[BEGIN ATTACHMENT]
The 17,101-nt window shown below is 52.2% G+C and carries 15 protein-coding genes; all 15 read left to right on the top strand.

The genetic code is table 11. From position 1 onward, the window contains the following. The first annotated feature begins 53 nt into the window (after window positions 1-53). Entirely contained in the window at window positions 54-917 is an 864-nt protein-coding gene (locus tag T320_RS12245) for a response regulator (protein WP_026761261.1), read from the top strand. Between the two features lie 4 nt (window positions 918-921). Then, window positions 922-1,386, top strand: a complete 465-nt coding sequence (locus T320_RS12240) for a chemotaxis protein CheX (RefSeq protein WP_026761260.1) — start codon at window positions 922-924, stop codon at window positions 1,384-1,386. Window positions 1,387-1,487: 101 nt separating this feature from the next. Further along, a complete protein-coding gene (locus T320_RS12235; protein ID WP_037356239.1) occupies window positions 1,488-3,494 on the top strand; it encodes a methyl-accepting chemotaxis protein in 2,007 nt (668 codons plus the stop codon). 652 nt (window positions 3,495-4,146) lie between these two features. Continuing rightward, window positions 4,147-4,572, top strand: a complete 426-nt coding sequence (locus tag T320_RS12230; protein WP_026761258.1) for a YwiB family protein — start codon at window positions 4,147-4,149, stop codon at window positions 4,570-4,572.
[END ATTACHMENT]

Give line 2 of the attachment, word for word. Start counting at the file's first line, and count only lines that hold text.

The genetic code is table 11. From position 1 onward, the window contains the following. The first annotated feature begins 53 nt into the window (after window positions 1-53). Entirely contained in the window at window positions 54-917 is an 864-nt protein-coding gene (locus tag T320_RS12245) for a response regulator (protein WP_026761261.1), read from the top strand. Between the two features lie 4 nt (window positions 918-921). Then, window positions 922-1,386, top strand: a complete 465-nt coding sequence (locus T320_RS12240) for a chemotaxis protein CheX (RefSeq protein WP_026761260.1) — start codon at window positions 922-924, stop codon at window positions 1,384-1,386. Window positions 1,387-1,487: 101 nt separating this feature from the next. Further along, a complete protein-coding gene (locus T320_RS12235; protein ID WP_037356239.1) occupies window positions 1,488-3,494 on the top strand; it encodes a methyl-accepting chemotaxis protein in 2,007 nt (668 codons plus the stop codon). 652 nt (window positions 3,495-4,146) lie between these two features. Continuing rightward, window positions 4,147-4,572, top strand: a complete 426-nt coding sequence (locus tag T320_RS12230; protein WP_026761258.1) for a YwiB family protein — start codon at window positions 4,147-4,149, stop codon at window positions 4,570-4,572.